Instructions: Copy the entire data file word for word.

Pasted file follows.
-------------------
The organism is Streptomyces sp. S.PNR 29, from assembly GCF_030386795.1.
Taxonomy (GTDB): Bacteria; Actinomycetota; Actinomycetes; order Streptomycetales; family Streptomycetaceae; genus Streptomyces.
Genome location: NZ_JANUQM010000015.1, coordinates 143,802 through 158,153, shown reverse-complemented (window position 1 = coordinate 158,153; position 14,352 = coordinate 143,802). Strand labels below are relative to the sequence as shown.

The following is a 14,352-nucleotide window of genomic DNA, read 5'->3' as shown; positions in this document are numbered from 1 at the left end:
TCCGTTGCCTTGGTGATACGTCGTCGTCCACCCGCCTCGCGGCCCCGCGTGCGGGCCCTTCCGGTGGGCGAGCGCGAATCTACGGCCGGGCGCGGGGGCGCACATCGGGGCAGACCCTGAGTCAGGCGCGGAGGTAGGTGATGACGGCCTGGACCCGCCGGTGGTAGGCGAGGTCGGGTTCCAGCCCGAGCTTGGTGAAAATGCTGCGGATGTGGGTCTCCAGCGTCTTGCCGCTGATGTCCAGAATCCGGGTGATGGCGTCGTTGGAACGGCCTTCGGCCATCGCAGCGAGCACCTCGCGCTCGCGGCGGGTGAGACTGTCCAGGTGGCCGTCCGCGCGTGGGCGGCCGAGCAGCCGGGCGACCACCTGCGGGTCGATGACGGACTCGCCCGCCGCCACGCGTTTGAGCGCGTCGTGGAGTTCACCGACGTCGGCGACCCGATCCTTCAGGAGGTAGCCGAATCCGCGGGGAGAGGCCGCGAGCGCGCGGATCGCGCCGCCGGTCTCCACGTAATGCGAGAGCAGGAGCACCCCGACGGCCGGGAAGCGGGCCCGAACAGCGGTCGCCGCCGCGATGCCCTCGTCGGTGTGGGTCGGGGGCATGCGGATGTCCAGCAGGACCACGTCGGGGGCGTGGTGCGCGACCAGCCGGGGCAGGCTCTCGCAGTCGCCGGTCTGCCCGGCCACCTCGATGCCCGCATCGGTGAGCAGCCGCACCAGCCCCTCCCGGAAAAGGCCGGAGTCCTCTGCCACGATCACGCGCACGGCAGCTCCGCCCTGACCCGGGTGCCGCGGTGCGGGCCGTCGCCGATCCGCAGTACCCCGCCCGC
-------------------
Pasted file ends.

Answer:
The organism is Streptomyces sp. S.PNR 29, from assembly GCF_030386795.1.
Taxonomy (GTDB): Bacteria; Actinomycetota; Actinomycetes; order Streptomycetales; family Streptomycetaceae; genus Streptomyces.
Genome location: NZ_JANUQM010000015.1, coordinates 143,802 through 158,153, shown reverse-complemented (window position 1 = coordinate 158,153; position 14,352 = coordinate 143,802). Strand labels below are relative to the sequence as shown.

The following is a 14,352-nucleotide window of genomic DNA, read 5'->3' as shown; positions in this document are numbered from 1 at the left end:
TCCGTTGCCTTGGTGATACGTCGTCGTCCACCCGCCTCGCGGCCCCGCGTGCGGGCCCTTCCGGTGGGCGAGCGCGAATCTACGGCCGGGCGCGGGGGCGCACATCGGGGCAGACCCTGAGTCAGGCGCGGAGGTAGGTGATGACGGCCTGGACCCGCCGGTGGTAGGCGAGGTCGGGTTCCAGCCCGAGCTTGGTGAAAATGCTGCGGATGTGGGTCTCCAGCGTCTTGCCGCTGATGTCCAGAATCCGGGTGATGGCGTCGTTGGAACGGCCTTCGGCCATCGCAGCGAGCACCTCGCGCTCGCGGCGGGTGAGACTGTCCAGGTGGCCGTCCGCGCGTGGGCGGCCGAGCAGCCGGGCGACCACCTGCGGGTCGATGACGGACTCGCCCGCCGCCACGCGTTTGAGCGCGTCGTGGAGTTCACCGACGTCGGCGACCCGATCCTTCAGGAGGTAGCCGAATCCGCGGGGAGAGGCCGCGAGCGCGCGGATCGCGCCGCCGGTCTCCACGTAATGCGAGAGCAGGAGCACCCCGACGGCCGGGAAGCGGGCCCGAACAGCGGTCGCCGCCGCGATGCCCTCGTCGGTGTGGGTCGGGGGCATGCGGATGTCCAGCAGGACCACGTCGGGGGCGTGGTGCGCGACCAGCCGGGGCAGGCTCTCGCAGTCGCCGGTCTGCCCGGCCACCTCGATGCCCGCATCGGTGAGCAGCCGCACCAGCCCCTCCCGGAAAAGGCCGGAGTCCTCTGCCACGATCACGCGCACGGCAGCTCCGCCCTGACCCGGGTGCCGCGGTGCGGGCCGTCGCCGATCCGCAGTACCCCGCCCGC